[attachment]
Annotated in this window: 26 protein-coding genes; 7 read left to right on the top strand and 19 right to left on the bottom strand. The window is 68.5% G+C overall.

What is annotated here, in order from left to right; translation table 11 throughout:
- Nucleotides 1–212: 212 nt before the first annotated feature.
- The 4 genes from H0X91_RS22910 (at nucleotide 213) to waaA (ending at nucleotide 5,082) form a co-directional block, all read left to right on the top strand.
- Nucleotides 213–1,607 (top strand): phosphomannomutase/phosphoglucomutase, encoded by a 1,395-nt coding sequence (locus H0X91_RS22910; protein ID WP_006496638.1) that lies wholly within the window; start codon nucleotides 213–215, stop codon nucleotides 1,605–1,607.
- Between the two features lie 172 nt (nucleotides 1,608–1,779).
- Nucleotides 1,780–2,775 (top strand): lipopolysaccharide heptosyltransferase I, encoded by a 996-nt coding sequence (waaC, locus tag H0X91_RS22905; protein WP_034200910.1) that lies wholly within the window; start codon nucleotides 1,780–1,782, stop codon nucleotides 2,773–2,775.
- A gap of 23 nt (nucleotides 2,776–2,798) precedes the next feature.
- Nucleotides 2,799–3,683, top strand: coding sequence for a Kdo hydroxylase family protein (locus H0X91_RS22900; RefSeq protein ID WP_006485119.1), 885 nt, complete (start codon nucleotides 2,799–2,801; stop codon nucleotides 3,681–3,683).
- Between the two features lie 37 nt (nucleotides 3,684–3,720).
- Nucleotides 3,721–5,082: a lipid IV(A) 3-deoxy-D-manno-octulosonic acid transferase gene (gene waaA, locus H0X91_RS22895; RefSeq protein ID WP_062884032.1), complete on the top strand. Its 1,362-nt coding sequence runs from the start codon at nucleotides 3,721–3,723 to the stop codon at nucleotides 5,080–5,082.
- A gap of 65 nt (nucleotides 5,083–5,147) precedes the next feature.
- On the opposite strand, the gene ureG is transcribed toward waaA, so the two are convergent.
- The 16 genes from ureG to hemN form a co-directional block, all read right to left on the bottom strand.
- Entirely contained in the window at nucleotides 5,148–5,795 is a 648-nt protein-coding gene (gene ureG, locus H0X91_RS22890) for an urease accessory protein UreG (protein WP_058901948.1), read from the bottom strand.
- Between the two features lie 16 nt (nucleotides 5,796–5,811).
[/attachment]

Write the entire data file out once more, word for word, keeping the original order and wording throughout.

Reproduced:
Annotated in this window: 26 protein-coding genes; 7 read left to right on the top strand and 19 right to left on the bottom strand. The window is 68.5% G+C overall.

What is annotated here, in order from left to right; translation table 11 throughout:
- Nucleotides 1–212: 212 nt before the first annotated feature.
- The 4 genes from H0X91_RS22910 (at nucleotide 213) to waaA (ending at nucleotide 5,082) form a co-directional block, all read left to right on the top strand.
- Nucleotides 213–1,607 (top strand): phosphomannomutase/phosphoglucomutase, encoded by a 1,395-nt coding sequence (locus H0X91_RS22910; protein ID WP_006496638.1) that lies wholly within the window; start codon nucleotides 213–215, stop codon nucleotides 1,605–1,607.
- Between the two features lie 172 nt (nucleotides 1,608–1,779).
- Nucleotides 1,780–2,775 (top strand): lipopolysaccharide heptosyltransferase I, encoded by a 996-nt coding sequence (waaC, locus tag H0X91_RS22905; protein WP_034200910.1) that lies wholly within the window; start codon nucleotides 1,780–1,782, stop codon nucleotides 2,773–2,775.
- A gap of 23 nt (nucleotides 2,776–2,798) precedes the next feature.
- Nucleotides 2,799–3,683, top strand: coding sequence for a Kdo hydroxylase family protein (locus H0X91_RS22900; RefSeq protein ID WP_006485119.1), 885 nt, complete (start codon nucleotides 2,799–2,801; stop codon nucleotides 3,681–3,683).
- Between the two features lie 37 nt (nucleotides 3,684–3,720).
- Nucleotides 3,721–5,082: a lipid IV(A) 3-deoxy-D-manno-octulosonic acid transferase gene (gene waaA, locus H0X91_RS22895; RefSeq protein ID WP_062884032.1), complete on the top strand. Its 1,362-nt coding sequence runs from the start codon at nucleotides 3,721–3,723 to the stop codon at nucleotides 5,080–5,082.
- A gap of 65 nt (nucleotides 5,083–5,147) precedes the next feature.
- On the opposite strand, the gene ureG is transcribed toward waaA, so the two are convergent.
- The 16 genes from ureG to hemN form a co-directional block, all read right to left on the bottom strand.
- Entirely contained in the window at nucleotides 5,148–5,795 is a 648-nt protein-coding gene (gene ureG, locus H0X91_RS22890) for an urease accessory protein UreG (protein WP_058901948.1), read from the bottom strand.
- Between the two features lie 16 nt (nucleotides 5,796–5,811).